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Range and Standard Deviation

When you start out with statistics, there are a lot of terms that can be super confusing. Take mean, median, and mode for example; they sound similar but mean completely different things. But they are central to understanding how statistical models and methods work. Another set of terms that are central to understanding statistical models are range and standard deviation.

Home on the Range

When we think about it in mathematical terms, range is a pretty straightforward term. It means the distance between the highest value and the lowest value. Let’s take a look at a three data sets for an idea of their ranges.

The mean of each data set is the same, so we may be tempted to think that the data are the same. But a look at the range says otherwise. In the first dataset, X1, the range is 25 – 5 = 20. While dataset X3 has a range of 90 – (-60) = 150! This represents vast differences in the data that we have to account for in some way.

The range also represents the variability of the data. Datasets with a large range are said to have large variability, while datasets with smaller ranges are said to have small variability. Generally, smaller variability is better because it represents more precise measurements and yields more accurate analyses.

The range is a descriptive term that is useful for describing data. Its chief use is in calculating quartiles and interquartile range. But while range is a good gauge of the variability of the data, there is a more accurate and useful one: standard deviation.

Good Ol’ Standard Deviation

Standard deviation is the standard way that we understand and report variability. The most awesome thing about standard deviation is that we can use it not only to describe data but also conduct further analyses such as ANOVA or multiple linear regressions.

Standard deviation is a reliable method for determining how variable the data is for both a sample and a population. Of course, we cannot truly know the standard deviation for a population, but with the standard deviation of a sample, we can infer it.

The deviation is how much a score varies from the overall mean of the data. In the case of our example data, it would be how much each value differs from the mean of 15. We generally use s to represent deviation. For our data the deviation is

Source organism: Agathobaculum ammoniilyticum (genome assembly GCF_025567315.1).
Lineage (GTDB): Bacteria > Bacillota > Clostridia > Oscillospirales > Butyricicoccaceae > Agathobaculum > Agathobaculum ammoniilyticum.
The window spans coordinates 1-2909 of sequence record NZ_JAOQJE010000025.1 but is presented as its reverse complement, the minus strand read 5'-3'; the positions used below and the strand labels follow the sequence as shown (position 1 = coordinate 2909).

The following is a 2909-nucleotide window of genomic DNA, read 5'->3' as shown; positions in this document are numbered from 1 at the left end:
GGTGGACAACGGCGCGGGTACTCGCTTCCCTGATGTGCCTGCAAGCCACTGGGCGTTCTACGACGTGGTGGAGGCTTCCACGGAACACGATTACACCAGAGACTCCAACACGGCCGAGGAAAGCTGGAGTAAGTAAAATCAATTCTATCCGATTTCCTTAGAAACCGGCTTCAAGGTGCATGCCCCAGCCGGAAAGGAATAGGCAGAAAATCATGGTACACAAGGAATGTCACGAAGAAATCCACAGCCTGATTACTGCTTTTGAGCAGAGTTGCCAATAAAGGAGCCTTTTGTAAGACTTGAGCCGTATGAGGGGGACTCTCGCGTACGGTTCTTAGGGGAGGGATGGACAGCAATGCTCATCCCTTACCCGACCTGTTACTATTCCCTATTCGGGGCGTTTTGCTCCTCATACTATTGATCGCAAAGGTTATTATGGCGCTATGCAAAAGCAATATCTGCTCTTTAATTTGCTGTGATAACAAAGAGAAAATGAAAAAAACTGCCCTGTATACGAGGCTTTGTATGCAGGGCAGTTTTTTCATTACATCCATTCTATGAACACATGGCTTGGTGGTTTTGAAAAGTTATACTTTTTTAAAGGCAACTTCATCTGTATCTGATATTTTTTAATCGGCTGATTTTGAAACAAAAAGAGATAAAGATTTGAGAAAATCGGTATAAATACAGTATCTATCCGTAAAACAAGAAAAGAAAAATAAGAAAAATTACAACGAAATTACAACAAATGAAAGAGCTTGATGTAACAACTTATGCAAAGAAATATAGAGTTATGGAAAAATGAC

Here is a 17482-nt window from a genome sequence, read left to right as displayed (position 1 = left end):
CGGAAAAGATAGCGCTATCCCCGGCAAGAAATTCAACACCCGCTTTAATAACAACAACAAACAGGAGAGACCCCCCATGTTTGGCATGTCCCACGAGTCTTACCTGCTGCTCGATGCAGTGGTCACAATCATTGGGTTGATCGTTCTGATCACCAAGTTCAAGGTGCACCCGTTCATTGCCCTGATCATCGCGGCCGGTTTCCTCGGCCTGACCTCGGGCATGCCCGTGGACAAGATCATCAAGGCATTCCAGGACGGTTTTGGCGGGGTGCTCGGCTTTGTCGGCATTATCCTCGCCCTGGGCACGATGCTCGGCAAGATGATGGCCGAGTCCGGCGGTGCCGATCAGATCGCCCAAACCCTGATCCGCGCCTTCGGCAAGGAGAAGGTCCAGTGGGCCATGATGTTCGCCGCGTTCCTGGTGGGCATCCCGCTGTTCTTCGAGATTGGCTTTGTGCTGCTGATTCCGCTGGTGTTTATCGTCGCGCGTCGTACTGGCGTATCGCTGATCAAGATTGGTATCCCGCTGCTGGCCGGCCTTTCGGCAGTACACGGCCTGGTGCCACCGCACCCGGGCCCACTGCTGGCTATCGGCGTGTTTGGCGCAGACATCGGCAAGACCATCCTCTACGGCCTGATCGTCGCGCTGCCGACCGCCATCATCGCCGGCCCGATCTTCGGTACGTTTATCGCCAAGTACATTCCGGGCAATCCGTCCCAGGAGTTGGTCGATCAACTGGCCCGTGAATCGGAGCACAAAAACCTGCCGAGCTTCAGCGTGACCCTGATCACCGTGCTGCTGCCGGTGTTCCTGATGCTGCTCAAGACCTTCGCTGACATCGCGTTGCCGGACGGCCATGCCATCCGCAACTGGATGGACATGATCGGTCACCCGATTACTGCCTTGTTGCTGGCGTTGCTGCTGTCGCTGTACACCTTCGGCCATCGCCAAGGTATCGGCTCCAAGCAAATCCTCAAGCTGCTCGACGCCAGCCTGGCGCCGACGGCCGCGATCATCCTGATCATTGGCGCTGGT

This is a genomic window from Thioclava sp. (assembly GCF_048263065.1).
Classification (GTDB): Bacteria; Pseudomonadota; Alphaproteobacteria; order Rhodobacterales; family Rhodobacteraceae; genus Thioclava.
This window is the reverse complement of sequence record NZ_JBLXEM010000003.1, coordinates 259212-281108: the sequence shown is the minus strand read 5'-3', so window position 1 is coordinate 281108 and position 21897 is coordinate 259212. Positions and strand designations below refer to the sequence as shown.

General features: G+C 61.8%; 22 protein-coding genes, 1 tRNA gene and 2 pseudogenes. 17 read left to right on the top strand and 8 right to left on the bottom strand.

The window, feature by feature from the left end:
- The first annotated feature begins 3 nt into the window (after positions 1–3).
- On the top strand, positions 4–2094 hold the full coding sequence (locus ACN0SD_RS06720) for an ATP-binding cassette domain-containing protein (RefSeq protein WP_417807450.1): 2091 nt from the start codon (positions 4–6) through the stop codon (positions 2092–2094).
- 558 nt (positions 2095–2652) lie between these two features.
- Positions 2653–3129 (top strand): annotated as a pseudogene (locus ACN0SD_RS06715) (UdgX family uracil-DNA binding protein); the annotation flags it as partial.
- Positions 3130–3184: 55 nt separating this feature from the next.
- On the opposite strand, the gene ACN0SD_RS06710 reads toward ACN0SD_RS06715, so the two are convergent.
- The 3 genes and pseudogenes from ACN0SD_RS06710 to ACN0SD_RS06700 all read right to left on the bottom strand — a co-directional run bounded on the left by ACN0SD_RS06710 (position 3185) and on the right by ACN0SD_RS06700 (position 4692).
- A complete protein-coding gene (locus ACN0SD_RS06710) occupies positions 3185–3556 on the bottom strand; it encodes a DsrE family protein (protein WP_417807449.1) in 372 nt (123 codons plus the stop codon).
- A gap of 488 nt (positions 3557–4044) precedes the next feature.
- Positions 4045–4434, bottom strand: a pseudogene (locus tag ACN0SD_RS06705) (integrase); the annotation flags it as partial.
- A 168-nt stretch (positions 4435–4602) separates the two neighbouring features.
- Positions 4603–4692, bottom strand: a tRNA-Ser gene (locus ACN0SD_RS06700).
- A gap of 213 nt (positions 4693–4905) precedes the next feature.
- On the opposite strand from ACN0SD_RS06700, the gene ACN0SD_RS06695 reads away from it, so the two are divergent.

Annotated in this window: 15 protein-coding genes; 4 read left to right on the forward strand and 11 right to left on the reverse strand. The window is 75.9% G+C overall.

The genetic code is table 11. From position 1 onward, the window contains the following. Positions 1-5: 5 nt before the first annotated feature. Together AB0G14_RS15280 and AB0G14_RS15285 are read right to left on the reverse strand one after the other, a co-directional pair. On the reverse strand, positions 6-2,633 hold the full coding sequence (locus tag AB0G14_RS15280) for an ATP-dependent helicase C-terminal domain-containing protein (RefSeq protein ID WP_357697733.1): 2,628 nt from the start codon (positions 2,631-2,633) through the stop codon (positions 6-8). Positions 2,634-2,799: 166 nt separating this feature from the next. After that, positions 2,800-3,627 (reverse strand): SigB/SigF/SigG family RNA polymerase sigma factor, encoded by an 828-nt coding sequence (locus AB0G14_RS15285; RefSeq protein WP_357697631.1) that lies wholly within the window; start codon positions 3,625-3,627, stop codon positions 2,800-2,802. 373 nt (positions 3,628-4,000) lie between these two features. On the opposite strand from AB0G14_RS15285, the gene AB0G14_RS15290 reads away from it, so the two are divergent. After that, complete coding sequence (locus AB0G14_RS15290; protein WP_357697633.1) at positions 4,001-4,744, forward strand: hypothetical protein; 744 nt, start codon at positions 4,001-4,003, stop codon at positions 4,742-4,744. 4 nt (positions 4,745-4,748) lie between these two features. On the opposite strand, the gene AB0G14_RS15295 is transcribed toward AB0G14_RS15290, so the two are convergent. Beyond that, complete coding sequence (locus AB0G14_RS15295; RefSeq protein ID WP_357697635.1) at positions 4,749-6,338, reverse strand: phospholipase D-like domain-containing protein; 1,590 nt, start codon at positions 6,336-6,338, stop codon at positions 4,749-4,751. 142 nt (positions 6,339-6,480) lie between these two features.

Just like the range, the larger the difference between the highest and lowest values, the greater the deviation and the higher the variability. On a side note, your deviations should always add up to zero.

Calculating Standard Deviation

It may seem odd that the deviation scores add up to zero, but the standard deviation may be a non-zero value. This is because of the way that standard deviation is calculated. Standard deviation is calculated as a sum of squares instead of just deviant scores. The formula for standard deviation looks like

So, for our X1 dataset, the standard deviation is 7.9 while X3 is 54.0. This represents a HUGE difference in variability. The standard deviation for X2 is 1.58, which indicates slightly less deviation.

But John, how much standard deviation is too much?

Another great question, and one that I wish I had a hard and fast answer for. In general, the closer your standard deviation is to zero, the less variability there is in your data. That would mean that your values are relatively close to the mean, just like we see in the X2 dataset. One rule of thumb that I was taught early in my statistics career was that a good standard deviation should be smaller than the value of the mean. So X3‘s standard deviation of 54.0 is definitely NOT good. It means, on average, the values differ wildly from the mean.

Ultimately, both the range and the standard deviation give you an idea about the variability of your data, or how much each value differs from the mean. The smaller your range or standard deviation, the lower and better your variability is for further analysis. The range is useful, but the standard deviation is considered the more reliable and useful measure for statistical analyses. In any case, both are necessary for truly understanding patterns in your data. Happy statistics!

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